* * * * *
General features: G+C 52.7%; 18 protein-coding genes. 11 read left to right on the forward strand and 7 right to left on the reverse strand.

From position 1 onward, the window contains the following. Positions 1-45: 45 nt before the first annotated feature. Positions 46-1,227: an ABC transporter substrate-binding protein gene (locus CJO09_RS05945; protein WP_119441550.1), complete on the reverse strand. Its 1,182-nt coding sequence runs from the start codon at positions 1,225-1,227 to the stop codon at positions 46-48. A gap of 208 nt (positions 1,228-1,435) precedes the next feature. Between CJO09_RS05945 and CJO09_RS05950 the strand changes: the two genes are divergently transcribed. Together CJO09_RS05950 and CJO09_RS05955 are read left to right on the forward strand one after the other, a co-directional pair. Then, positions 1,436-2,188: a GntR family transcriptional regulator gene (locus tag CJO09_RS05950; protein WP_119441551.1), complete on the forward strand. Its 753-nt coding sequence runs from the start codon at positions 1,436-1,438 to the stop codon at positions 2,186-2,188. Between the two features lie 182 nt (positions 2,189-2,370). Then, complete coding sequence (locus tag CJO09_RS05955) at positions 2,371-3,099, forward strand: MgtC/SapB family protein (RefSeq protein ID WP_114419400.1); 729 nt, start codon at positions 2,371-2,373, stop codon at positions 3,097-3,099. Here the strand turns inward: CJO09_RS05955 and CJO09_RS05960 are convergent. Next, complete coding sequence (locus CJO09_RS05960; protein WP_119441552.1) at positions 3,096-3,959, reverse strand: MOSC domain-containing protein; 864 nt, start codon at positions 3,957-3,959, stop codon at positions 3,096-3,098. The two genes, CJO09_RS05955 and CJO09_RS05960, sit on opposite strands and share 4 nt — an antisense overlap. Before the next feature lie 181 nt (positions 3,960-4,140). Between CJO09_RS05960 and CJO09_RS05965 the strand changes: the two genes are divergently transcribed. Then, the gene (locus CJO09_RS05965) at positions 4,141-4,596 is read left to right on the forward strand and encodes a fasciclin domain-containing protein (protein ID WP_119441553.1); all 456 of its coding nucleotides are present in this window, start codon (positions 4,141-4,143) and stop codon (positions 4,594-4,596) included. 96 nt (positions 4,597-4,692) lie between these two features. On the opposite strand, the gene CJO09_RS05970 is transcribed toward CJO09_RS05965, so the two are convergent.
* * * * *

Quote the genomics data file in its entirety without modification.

General features: G+C 52.7%; 18 protein-coding genes. 11 read left to right on the forward strand and 7 right to left on the reverse strand.

From position 1 onward, the window contains the following. Positions 1-45: 45 nt before the first annotated feature. Positions 46-1,227: an ABC transporter substrate-binding protein gene (locus CJO09_RS05945; protein WP_119441550.1), complete on the reverse strand. Its 1,182-nt coding sequence runs from the start codon at positions 1,225-1,227 to the stop codon at positions 46-48. A gap of 208 nt (positions 1,228-1,435) precedes the next feature. Between CJO09_RS05945 and CJO09_RS05950 the strand changes: the two genes are divergently transcribed. Together CJO09_RS05950 and CJO09_RS05955 are read left to right on the forward strand one after the other, a co-directional pair. Then, positions 1,436-2,188: a GntR family transcriptional regulator gene (locus tag CJO09_RS05950; protein WP_119441551.1), complete on the forward strand. Its 753-nt coding sequence runs from the start codon at positions 1,436-1,438 to the stop codon at positions 2,186-2,188. Between the two features lie 182 nt (positions 2,189-2,370). Then, complete coding sequence (locus tag CJO09_RS05955) at positions 2,371-3,099, forward strand: MgtC/SapB family protein (RefSeq protein ID WP_114419400.1); 729 nt, start codon at positions 2,371-2,373, stop codon at positions 3,097-3,099. Here the strand turns inward: CJO09_RS05955 and CJO09_RS05960 are convergent. Next, complete coding sequence (locus CJO09_RS05960; protein WP_119441552.1) at positions 3,096-3,959, reverse strand: MOSC domain-containing protein; 864 nt, start codon at positions 3,957-3,959, stop codon at positions 3,096-3,098. The two genes, CJO09_RS05955 and CJO09_RS05960, sit on opposite strands and share 4 nt — an antisense overlap. Before the next feature lie 181 nt (positions 3,960-4,140). Between CJO09_RS05960 and CJO09_RS05965 the strand changes: the two genes are divergently transcribed. Then, the gene (locus CJO09_RS05965) at positions 4,141-4,596 is read left to right on the forward strand and encodes a fasciclin domain-containing protein (protein ID WP_119441553.1); all 456 of its coding nucleotides are present in this window, start codon (positions 4,141-4,143) and stop codon (positions 4,594-4,596) included. 96 nt (positions 4,597-4,692) lie between these two features. On the opposite strand, the gene CJO09_RS05970 is transcribed toward CJO09_RS05965, so the two are convergent.